The traditions of the past in guitar construction have been respected and altered in the interests of better instruments.
Alexander Bellow, The Illustrated History of the Guitar, 1970
This past Friday, I finished assembling the western white spruce/African rosewood.
Now, I have three guitars that need finishing - bindings installed, fret boards glued to necks and frets hammered into the fret boards and then the French polish.
There is much work for me to do over the next several months.
Left to right: Western White Spruce/African Rosewood guitar; Western Red Cedar/Indian Rosewood guitar; Western Red Cedar/Claro Walnut guitar.
The back side of the guitars. You can see the Macassar ebony fillet in the African rosewood guitar to the far left and the sapele fillet in the Indian rosewood guitar in the middle.
I look forward to finishing these guitars and offering them for sale, most of all I look forward to hearing the beautiful music that will come from them.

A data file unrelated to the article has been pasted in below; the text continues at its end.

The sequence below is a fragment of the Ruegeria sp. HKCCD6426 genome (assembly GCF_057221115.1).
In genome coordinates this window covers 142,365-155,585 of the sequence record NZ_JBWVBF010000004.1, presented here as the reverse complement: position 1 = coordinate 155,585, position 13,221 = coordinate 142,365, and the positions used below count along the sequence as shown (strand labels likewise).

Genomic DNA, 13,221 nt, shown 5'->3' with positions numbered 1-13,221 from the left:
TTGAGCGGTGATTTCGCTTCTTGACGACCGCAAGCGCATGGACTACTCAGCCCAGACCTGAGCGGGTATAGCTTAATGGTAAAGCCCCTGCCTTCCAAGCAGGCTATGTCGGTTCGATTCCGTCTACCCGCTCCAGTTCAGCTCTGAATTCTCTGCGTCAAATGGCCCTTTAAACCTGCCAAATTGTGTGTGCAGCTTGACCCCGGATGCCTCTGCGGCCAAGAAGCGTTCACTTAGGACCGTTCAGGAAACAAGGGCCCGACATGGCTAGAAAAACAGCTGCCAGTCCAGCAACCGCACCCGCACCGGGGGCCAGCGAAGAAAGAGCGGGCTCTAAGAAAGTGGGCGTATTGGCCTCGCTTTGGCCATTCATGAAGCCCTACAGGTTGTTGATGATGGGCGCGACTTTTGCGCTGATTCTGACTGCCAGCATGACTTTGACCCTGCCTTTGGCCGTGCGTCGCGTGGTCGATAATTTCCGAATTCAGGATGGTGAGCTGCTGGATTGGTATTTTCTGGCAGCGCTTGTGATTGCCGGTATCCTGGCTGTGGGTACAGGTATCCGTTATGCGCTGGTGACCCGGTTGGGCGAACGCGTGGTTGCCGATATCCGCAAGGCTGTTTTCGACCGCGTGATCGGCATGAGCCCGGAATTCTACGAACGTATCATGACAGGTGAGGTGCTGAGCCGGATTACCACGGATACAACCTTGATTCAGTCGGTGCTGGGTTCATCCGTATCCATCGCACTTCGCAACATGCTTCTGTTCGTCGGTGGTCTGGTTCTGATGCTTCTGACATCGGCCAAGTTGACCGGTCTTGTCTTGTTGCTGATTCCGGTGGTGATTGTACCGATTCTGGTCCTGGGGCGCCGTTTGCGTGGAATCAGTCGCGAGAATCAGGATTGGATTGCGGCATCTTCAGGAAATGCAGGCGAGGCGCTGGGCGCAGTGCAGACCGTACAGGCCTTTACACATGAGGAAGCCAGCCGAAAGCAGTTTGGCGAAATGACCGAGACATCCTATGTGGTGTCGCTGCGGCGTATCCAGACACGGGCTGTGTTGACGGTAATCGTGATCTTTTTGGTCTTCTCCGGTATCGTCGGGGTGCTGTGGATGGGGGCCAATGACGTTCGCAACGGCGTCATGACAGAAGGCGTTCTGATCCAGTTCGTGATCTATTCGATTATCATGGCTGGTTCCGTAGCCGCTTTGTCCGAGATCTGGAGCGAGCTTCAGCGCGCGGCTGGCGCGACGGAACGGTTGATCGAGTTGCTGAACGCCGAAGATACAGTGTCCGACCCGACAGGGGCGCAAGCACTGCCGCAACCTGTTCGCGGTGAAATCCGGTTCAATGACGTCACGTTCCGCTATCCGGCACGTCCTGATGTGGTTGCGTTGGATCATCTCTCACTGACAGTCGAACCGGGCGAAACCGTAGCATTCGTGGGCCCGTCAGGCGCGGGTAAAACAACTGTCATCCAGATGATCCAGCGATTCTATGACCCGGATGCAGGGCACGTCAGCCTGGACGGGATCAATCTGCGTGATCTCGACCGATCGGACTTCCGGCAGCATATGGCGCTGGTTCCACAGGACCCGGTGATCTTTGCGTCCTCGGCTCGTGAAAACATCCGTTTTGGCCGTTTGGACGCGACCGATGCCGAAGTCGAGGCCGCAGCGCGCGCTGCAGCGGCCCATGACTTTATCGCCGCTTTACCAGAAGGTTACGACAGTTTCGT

Inspired by Andrés Segovia’s famous 1912 Manuel Ramirez guitar, I chose Western red cedar top and East Indian rosewood back and sides from m...
I will cite the case of a marvelous concert player, a Japanese lady who is barely 5 ft. tall and with hands that are real miniatures. She pl...
What holds the Holy of the Holies, what did Brahma become? Wood. Why will aspen always tremble? For the nails driven into the cross. What ma...
Everything should be made as simple as possible, but not simpler. Albert Einstein, scientist, mathematician This morning I spent sever...